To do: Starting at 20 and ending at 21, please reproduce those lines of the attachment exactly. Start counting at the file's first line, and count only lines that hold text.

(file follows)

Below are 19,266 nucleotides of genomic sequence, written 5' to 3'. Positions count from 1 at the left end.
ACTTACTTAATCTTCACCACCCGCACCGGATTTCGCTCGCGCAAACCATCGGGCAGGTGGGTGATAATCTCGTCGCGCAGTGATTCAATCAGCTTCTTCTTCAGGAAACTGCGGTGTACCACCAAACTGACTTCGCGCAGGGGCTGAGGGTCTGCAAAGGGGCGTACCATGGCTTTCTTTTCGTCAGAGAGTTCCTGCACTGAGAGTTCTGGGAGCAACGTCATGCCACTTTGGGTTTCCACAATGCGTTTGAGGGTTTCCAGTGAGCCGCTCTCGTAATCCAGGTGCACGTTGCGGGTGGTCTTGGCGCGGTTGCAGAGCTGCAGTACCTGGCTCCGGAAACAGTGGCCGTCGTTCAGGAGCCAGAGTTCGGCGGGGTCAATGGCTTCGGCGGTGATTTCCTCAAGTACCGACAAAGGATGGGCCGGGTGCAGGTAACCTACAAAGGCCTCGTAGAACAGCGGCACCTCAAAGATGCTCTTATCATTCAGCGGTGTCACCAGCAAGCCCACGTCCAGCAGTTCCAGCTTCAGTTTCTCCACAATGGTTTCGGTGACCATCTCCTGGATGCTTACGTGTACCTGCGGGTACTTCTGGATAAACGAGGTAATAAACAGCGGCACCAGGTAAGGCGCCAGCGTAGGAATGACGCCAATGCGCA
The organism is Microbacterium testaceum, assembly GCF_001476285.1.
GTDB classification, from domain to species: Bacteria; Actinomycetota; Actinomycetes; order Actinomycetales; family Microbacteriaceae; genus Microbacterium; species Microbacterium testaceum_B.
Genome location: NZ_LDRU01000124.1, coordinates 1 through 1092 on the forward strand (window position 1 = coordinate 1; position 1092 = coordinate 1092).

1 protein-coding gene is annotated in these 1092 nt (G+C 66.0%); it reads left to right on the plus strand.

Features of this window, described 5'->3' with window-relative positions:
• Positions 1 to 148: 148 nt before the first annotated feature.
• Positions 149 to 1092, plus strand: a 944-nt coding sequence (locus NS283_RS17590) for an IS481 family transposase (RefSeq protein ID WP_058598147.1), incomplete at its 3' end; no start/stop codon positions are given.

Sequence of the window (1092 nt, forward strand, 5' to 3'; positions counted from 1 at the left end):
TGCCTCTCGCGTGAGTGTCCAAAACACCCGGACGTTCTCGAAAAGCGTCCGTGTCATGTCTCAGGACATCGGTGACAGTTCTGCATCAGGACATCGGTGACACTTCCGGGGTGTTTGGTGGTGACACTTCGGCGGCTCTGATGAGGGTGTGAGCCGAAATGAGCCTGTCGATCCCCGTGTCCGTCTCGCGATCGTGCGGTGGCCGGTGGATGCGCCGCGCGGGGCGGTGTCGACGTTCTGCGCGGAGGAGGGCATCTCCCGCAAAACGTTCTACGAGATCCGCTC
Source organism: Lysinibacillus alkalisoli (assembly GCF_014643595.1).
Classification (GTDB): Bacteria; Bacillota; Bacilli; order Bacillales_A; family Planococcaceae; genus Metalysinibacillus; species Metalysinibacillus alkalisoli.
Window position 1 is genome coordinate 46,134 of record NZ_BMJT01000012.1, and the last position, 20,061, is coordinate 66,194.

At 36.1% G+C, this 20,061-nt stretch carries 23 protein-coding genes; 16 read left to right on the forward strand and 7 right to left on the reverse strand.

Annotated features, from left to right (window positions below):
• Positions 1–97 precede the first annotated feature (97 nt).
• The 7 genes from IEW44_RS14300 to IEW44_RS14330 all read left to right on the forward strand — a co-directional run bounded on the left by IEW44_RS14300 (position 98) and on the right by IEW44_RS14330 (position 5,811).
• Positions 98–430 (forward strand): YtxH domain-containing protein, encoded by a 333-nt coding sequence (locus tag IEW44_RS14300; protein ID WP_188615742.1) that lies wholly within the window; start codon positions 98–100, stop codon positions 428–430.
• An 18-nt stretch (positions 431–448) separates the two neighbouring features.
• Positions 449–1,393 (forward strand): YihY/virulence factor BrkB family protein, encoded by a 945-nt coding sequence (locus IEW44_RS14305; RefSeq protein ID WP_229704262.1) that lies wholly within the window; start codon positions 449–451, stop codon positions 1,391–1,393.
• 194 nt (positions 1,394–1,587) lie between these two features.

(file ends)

• An 18-nt stretch (positions 431–448) separates the two neighbouring features.
• Positions 449–1,393 (forward strand): YihY/virulence factor BrkB family protein, encoded by a 945-nt coding sequence (locus IEW44_RS14305; RefSeq protein ID WP_229704262.1) that lies wholly within the window; start codon positions 449–451, stop codon positions 1,391–1,393.